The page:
State Reps. Ken Summers and Jim Kerr, both Republicans, retained their seats in the state House in the Nov. 4 election.
Summers was challenged by Lakewood Democrat Camille Ryckman, a former teacher and a current stay-at-home mom who is active in the local PTA. Kerr faced a challenge from a familiar foe, Littleton Democrat Tom Dittemore, who has run against him twice.
"I'm feeling good," Summers said Nov. 7. "I'm pleased with the outcome, and it's exciting to have the opportunity to serve in the next session." Ryckman could not be reached for comment.
Summers, also a former teacher, won a second term representing House District 22. He topped Ryckman by 8 percentage points, more than 3,000 votes.
Education was the most important issue for both of the teachers, but they disagreed on the issue of vouchers: Summers supported them, and Ryckman did not. They also disagreed on universal health care in Colorado, with Ryckman pushing for it and Summers opposed to a mandate.
Summers said he will focus on what he calls "common sense" legislation in the 2009 session. He wants to pass a law requiring photo ID for voter registration, a bill he unsuccessfully pushed in 2008. He also wants to carry a bill that would extend in-state tuition benefits to students who move to Colorado because of a job transfer.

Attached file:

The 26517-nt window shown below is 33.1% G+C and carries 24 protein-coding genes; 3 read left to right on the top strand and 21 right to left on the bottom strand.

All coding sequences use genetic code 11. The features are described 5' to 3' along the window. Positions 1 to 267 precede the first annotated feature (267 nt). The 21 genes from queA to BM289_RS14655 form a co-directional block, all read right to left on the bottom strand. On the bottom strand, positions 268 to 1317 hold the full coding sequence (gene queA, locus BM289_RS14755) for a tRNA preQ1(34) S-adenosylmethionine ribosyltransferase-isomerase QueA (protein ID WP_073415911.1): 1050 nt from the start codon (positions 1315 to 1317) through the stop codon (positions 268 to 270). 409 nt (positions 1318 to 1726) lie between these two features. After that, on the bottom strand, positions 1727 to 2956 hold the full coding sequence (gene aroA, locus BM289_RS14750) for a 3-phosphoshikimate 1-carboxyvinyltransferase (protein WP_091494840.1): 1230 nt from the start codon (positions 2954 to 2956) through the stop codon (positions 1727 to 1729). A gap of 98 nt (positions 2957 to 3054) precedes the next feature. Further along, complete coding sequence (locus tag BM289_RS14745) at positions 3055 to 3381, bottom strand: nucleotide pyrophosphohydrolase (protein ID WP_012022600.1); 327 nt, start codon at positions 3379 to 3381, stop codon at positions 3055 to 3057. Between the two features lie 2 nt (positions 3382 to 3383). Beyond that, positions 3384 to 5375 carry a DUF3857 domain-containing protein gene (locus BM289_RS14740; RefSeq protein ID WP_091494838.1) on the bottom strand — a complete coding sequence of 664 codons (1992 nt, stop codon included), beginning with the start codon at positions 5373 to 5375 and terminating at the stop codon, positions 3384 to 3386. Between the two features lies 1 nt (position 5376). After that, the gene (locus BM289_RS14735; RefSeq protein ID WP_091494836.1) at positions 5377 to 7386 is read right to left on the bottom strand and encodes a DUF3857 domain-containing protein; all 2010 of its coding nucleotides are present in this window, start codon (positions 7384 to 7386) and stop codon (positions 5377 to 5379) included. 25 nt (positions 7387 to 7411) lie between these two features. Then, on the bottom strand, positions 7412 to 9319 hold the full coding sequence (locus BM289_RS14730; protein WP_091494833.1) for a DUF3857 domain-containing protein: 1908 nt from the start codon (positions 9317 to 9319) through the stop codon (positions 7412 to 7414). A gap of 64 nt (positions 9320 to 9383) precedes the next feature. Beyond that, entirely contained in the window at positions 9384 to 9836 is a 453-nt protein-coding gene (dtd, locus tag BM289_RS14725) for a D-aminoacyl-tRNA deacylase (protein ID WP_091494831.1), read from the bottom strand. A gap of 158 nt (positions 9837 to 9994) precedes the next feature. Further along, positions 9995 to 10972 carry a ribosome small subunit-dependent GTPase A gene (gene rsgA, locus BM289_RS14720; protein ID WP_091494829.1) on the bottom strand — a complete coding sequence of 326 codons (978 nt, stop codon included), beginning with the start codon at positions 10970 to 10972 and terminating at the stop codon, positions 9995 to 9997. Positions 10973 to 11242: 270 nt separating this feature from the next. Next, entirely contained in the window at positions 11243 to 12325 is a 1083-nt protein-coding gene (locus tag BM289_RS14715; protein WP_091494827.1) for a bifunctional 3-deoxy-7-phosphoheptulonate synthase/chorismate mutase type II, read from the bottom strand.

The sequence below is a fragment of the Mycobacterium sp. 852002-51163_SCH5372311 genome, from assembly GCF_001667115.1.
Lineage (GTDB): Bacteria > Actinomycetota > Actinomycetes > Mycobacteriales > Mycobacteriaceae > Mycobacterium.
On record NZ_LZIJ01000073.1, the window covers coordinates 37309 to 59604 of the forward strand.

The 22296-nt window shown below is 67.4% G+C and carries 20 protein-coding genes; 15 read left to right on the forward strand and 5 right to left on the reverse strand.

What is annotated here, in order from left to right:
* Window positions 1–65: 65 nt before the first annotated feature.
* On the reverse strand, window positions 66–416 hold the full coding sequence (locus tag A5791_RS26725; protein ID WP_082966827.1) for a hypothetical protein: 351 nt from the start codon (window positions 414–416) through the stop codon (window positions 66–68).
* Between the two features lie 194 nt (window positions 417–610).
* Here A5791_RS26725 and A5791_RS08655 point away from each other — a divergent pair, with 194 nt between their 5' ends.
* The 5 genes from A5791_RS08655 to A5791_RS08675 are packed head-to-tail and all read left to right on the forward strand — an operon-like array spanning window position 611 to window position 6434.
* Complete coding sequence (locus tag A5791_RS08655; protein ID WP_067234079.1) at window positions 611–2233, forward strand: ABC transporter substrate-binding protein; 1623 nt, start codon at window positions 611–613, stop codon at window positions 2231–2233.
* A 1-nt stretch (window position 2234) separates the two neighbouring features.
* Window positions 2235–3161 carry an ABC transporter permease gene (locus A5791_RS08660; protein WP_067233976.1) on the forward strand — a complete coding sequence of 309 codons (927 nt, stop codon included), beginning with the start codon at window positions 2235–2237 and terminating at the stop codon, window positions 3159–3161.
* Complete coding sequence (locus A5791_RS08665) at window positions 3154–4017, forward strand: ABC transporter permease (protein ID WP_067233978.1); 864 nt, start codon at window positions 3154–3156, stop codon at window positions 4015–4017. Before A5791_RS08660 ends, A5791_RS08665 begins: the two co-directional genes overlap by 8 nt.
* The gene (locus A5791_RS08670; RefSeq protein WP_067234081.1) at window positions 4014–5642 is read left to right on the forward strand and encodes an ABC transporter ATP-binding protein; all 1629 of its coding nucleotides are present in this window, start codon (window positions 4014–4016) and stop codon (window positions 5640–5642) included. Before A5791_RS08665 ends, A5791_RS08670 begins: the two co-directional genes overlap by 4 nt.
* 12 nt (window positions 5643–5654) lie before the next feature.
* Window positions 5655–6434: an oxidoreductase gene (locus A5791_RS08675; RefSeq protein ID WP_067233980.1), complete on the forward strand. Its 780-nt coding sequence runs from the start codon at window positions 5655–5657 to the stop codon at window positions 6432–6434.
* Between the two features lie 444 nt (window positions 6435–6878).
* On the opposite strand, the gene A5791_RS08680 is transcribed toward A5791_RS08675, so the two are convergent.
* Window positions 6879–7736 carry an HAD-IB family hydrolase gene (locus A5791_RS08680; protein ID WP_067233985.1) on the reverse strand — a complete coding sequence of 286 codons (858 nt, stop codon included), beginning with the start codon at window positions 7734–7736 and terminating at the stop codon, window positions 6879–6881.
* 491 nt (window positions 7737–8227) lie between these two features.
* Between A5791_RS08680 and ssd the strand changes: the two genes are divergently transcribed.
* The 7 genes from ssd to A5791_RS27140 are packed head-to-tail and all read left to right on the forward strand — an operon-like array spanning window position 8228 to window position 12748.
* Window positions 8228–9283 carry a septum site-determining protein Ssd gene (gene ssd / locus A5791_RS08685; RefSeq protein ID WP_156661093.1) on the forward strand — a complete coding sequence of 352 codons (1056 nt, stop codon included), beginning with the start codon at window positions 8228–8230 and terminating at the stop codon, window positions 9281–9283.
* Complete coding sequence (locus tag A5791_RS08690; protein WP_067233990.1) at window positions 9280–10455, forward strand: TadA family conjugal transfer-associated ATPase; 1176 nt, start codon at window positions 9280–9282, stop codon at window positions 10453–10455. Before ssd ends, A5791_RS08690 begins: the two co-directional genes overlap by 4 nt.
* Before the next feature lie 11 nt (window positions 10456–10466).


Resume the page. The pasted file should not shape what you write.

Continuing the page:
Kerr's race in state House District 28 wasn't nearly as close
The Littleton Republican won a third term by a nearly 16-point margin over Dittemore. Kerr got 21,473 votes to Dittemore's 15,111.
"I don't take anything for granted, but I thought I had a pretty good shot at winning," Kerr said Nov. 7. "Tom (Dittemore) is a nice guy, and I know he's got the people that support him."
Kerr is the ranking Republican on the Health and Human Services Committee. He said that health care is one of his pet issues and that his motto is: "Clean up, clarify or make go away." He had a $10,000 fund-raising advantage over Dittemore at the end of August, and said he could have raised more but didn't need it.
Kerr said he would probably serve on the audit, health care, appropriations and finance committees in 2009. He wants to work on legislation dealing with the way governmental entities in Colorado share information. He cited the situation in Aurora when an illegal immigrant killed three people in a car accident, all after he had been arrested 16 times.